Eli Lilly and Co. CEO John Lechleiter believes the mission of a for-profit business shouldn’t just be to earn a profit — even though that might not be what board members want to hear.
“Rather, a successful business must have a mission that, when achieved, produces a profit,” Lechleiter said. “In other words, a successful business must be aimed at fulfilling a need. As the business serves society and creates value for those whom it serves, it earns a return for its investors.”
Lechleiter, who will retire at the end of the year, shared his thoughts about linking corporate mission with philanthropy and community responsibility on Friday morning at the Engage Indiana event, attended by about 375 people and co-hosted by IBJ and the Indiana Economic Development Corp.
He emphasized that while community engagement might not immediately impact a bottom line, it can be beneficial to a company’s ongoing mission. He encouraged for-profit entities of all sizes to do more than the traditional philanthropic acts of giving donations, serving on boards and buying tables at fundraisers.
Indianapolis-based pharmaceutical giant Lilly is aiming to be an “engaged, collaborative problem solver” rather than providing one-time or isolated support to a cause or organization, Lechleiter said.
For example, Lilly announced last month that it would invest $90 million over the next five years to remove barriers to treatment for diabetes, cancer and tuberculosis in places like Brazil, India and Kenya. The “Lilly 30x30” initiative has a goal to reach 30 million people annually by 2030, which would represent about a six-fold increase in the number of individuals the company reaches every year, outside of its traditional businesses.
“In a nutshell, we will not only improve the human condition, but we will also learn how to run our business better,” Lechleiter said.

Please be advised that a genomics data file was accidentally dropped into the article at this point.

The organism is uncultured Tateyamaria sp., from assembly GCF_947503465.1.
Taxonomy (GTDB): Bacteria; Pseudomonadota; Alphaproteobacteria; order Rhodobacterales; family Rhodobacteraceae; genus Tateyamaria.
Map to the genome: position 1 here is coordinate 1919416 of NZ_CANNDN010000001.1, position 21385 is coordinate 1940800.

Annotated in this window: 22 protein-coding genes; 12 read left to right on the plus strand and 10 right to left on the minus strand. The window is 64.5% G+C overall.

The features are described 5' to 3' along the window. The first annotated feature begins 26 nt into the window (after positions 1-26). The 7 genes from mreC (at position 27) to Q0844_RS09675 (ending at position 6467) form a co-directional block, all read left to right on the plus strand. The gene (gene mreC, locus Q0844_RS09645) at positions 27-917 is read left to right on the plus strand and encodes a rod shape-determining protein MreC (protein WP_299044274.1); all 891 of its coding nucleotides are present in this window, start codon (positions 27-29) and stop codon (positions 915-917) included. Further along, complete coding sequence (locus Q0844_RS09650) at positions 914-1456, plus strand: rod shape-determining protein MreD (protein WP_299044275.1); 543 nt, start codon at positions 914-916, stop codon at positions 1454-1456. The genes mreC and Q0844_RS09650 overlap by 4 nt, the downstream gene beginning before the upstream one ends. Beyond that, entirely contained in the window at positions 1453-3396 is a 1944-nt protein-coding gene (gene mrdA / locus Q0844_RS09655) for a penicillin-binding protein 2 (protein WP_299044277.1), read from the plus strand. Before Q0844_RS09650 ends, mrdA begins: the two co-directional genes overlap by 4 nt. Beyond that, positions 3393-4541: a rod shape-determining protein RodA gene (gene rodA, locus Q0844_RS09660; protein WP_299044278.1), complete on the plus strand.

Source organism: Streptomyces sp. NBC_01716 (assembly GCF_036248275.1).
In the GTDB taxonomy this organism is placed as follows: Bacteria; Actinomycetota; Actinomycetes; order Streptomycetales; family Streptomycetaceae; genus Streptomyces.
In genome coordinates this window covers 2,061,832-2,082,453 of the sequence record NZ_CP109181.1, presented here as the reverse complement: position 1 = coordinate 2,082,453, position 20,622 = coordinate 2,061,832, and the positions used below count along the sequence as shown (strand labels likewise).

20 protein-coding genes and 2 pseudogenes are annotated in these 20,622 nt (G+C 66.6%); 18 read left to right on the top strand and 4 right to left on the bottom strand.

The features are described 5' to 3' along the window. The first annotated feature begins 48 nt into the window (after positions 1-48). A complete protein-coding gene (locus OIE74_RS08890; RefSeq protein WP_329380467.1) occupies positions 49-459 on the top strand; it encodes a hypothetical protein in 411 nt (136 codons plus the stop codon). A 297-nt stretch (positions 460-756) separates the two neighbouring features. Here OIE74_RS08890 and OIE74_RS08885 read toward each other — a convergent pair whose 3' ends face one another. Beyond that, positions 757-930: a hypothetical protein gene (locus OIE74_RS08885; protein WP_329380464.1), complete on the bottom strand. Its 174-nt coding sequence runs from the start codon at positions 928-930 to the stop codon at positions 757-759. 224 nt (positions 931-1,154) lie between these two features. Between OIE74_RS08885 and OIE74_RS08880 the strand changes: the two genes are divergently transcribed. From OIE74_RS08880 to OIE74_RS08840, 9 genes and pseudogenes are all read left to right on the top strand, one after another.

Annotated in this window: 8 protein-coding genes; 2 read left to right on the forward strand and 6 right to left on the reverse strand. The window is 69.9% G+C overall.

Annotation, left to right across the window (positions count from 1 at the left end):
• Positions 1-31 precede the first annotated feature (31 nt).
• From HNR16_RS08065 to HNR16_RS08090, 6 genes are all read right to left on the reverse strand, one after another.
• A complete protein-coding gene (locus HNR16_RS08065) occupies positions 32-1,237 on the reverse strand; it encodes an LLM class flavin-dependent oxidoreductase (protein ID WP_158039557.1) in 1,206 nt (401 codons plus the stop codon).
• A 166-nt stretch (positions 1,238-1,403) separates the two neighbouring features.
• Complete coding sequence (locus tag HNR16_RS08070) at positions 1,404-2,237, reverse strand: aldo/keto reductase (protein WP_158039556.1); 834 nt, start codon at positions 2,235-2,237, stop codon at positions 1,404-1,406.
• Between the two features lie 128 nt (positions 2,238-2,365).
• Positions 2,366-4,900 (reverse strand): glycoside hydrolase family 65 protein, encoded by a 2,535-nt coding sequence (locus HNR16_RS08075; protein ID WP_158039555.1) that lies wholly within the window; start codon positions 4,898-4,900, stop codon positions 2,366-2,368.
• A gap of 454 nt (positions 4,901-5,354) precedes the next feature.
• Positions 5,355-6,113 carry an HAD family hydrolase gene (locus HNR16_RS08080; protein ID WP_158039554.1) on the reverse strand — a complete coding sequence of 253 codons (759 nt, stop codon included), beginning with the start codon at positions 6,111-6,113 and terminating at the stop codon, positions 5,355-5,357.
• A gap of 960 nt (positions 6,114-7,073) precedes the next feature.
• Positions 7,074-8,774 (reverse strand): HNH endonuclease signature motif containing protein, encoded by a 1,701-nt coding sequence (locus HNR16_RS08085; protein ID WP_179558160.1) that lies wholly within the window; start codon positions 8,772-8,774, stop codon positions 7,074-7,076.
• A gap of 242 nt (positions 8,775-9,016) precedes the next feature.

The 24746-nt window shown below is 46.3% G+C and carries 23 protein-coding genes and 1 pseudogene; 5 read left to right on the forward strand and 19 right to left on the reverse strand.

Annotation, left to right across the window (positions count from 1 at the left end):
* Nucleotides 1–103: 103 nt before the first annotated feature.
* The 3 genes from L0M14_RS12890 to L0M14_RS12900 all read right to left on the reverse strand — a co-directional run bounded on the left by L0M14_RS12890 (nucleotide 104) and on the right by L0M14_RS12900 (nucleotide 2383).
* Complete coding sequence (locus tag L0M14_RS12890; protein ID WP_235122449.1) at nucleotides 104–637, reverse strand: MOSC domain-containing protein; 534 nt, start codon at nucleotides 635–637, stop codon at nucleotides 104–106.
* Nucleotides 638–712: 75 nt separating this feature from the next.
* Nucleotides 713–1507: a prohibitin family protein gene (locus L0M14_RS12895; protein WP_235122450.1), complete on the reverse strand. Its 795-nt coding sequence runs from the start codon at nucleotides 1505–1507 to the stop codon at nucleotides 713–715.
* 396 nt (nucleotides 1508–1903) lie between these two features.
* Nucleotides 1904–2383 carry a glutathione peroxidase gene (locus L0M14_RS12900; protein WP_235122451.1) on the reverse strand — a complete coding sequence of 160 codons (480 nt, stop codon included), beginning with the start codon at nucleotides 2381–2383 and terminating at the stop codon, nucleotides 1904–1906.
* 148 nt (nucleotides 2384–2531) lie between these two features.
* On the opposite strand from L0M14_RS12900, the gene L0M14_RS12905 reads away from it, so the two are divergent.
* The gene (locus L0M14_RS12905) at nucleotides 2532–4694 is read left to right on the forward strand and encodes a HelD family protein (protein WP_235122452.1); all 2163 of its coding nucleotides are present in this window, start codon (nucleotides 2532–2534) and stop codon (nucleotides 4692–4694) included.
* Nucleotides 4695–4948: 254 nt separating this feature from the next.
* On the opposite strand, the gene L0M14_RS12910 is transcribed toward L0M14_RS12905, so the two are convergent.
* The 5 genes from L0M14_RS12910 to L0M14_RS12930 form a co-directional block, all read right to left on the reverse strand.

On a local level, Lechleiter talked about Lilly’s involvement with expanding access to pre-kindergarten education. He said that because the 140-year-old company is dedicated to operating in central Indiana, it needs to ensure Indianapolis has a strong pipeline of talented workers.
“The absence of high-quality, early-childhood education has been shown to hold back the academic potential of students later on in school and therefore to weaken the supply of talent ready for demanding jobs down the road,” Lechleiter said.
In 2014, Lilly provided $2 million for then-Mayor Greg Ballard’s $50 million program to expand early education to disadvantaged children. Lilly, along with the United Way of Central Indiana, also pledged to raise $20 million from other local businesses and philanthropic sources. In addition, its involvement helped break political gridlock on the City-County Council between supporters and opponents of Ballard's plan.
“I hope that my examples bring home that it’s not only possible, but actually quite natural to align your business interests and even your bottom line with the goals of community engagement,” Lechleiter said.
In addition to panel discussions about how companies can engage their employees in corporate responsibility efforts, the Engage Indiana event also honored Bill Taft as the winner of IBJ's annual Michael A. Carroll Award. Currently the Indianapolis executive director for Local initiatives Support Corp., Taft has spent a quarter century working to help revitalize the city's urban neighborhoods.
The Michael A. Carroll Award is given annually to a man or woman who has demonstrated the former deputy mayor’s qualities of determination, humility and service. Carroll was among six people killed when two small planes collided over southern Marion County on Sept. 11, 1992.